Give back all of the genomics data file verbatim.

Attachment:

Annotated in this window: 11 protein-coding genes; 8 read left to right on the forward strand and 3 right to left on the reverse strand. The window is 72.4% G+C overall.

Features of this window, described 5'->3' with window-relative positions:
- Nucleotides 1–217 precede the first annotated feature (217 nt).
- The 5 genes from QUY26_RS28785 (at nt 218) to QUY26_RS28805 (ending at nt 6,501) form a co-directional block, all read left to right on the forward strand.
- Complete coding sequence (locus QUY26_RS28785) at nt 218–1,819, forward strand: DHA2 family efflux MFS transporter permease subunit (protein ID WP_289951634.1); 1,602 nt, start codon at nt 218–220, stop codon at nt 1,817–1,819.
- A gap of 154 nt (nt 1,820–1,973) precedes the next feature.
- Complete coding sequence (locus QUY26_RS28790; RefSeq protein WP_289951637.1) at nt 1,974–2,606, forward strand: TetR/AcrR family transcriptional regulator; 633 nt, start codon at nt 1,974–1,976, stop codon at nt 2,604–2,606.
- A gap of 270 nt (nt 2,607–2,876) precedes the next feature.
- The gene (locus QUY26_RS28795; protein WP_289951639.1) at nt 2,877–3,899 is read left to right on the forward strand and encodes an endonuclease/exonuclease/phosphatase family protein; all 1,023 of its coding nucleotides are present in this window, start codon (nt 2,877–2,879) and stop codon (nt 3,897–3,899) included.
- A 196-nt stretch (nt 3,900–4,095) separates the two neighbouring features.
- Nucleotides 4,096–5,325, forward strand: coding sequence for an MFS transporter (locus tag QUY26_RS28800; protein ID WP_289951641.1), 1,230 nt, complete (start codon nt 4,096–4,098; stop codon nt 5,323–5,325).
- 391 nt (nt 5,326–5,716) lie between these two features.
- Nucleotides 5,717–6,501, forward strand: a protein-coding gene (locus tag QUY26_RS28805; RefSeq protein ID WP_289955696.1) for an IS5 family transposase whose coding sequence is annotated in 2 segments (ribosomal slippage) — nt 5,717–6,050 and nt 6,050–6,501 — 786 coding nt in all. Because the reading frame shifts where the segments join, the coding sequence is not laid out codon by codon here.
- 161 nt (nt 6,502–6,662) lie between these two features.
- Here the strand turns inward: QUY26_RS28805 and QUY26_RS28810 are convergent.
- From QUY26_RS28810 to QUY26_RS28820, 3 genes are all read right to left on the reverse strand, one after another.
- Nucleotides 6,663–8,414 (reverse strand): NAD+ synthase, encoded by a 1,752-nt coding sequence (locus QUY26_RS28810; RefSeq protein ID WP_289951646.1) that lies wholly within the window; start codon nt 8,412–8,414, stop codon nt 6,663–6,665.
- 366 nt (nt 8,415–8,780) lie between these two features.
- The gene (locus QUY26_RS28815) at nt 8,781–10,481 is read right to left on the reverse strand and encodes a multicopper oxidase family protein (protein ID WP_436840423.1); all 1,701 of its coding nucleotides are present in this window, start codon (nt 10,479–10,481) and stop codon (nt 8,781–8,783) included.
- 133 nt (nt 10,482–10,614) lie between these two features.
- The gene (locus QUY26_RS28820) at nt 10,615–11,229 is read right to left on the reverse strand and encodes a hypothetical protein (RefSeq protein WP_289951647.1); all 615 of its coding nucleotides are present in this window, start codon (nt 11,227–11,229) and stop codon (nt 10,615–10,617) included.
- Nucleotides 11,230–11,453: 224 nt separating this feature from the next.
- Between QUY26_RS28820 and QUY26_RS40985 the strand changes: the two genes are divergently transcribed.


Annotated in this window: 11 protein-coding genes; 8 read left to right on the forward strand and 3 right to left on the reverse strand. The window is 72.4% G+C overall.

Features of this window, described 5'->3' with window-relative positions:
- Nucleotides 1–217 precede the first annotated feature (217 nt).
- The 5 genes from QUY26_RS28785 (at nt 218) to QUY26_RS28805 (ending at nt 6,501) form a co-directional block, all read left to right on the forward strand.
- Complete coding sequence (locus QUY26_RS28785) at nt 218–1,819, forward strand: DHA2 family efflux MFS transporter permease subunit (protein ID WP_289951634.1); 1,602 nt, start codon at nt 218–220, stop codon at nt 1,817–1,819.
- A gap of 154 nt (nt 1,820–1,973) precedes the next feature.
- Complete coding sequence (locus QUY26_RS28790; RefSeq protein WP_289951637.1) at nt 1,974–2,606, forward strand: TetR/AcrR family transcriptional regulator; 633 nt, start codon at nt 1,974–1,976, stop codon at nt 2,604–2,606.
- A gap of 270 nt (nt 2,607–2,876) precedes the next feature.
- The gene (locus QUY26_RS28795; protein WP_289951639.1) at nt 2,877–3,899 is read left to right on the forward strand and encodes an endonuclease/exonuclease/phosphatase family protein; all 1,023 of its coding nucleotides are present in this window, start codon (nt 2,877–2,879) and stop codon (nt 3,897–3,899) included.
- A 196-nt stretch (nt 3,900–4,095) separates the two neighbouring features.
- Nucleotides 4,096–5,325, forward strand: coding sequence for an MFS transporter (locus tag QUY26_RS28800; protein ID WP_289951641.1), 1,230 nt, complete (start codon nt 4,096–4,098; stop codon nt 5,323–5,325).
- 391 nt (nt 5,326–5,716) lie between these two features.
- Nucleotides 5,717–6,501, forward strand: a protein-coding gene (locus tag QUY26_RS28805; RefSeq protein ID WP_289955696.1) for an IS5 family transposase whose coding sequence is annotated in 2 segments (ribosomal slippage) — nt 5,717–6,050 and nt 6,050–6,501 — 786 coding nt in all. Because the reading frame shifts where the segments join, the coding sequence is not laid out codon by codon here.
- 161 nt (nt 6,502–6,662) lie between these two features.
- Here the strand turns inward: QUY26_RS28805 and QUY26_RS28810 are convergent.
- From QUY26_RS28810 to QUY26_RS28820, 3 genes are all read right to left on the reverse strand, one after another.
- Nucleotides 6,663–8,414 (reverse strand): NAD+ synthase, encoded by a 1,752-nt coding sequence (locus QUY26_RS28810; RefSeq protein ID WP_289951646.1) that lies wholly within the window; start codon nt 8,412–8,414, stop codon nt 6,663–6,665.
- 366 nt (nt 8,415–8,780) lie between these two features.
- The gene (locus QUY26_RS28815) at nt 8,781–10,481 is read right to left on the reverse strand and encodes a multicopper oxidase family protein (protein ID WP_436840423.1); all 1,701 of its coding nucleotides are present in this window, start codon (nt 10,479–10,481) and stop codon (nt 8,781–8,783) included.
- 133 nt (nt 10,482–10,614) lie between these two features.
- The gene (locus QUY26_RS28820) at nt 10,615–11,229 is read right to left on the reverse strand and encodes a hypothetical protein (RefSeq protein WP_289951647.1); all 615 of its coding nucleotides are present in this window, start codon (nt 11,227–11,229) and stop codon (nt 10,615–10,617) included.
- Nucleotides 11,230–11,453: 224 nt separating this feature from the next.
- Between QUY26_RS28820 and QUY26_RS40985 the strand changes: the two genes are divergently transcribed.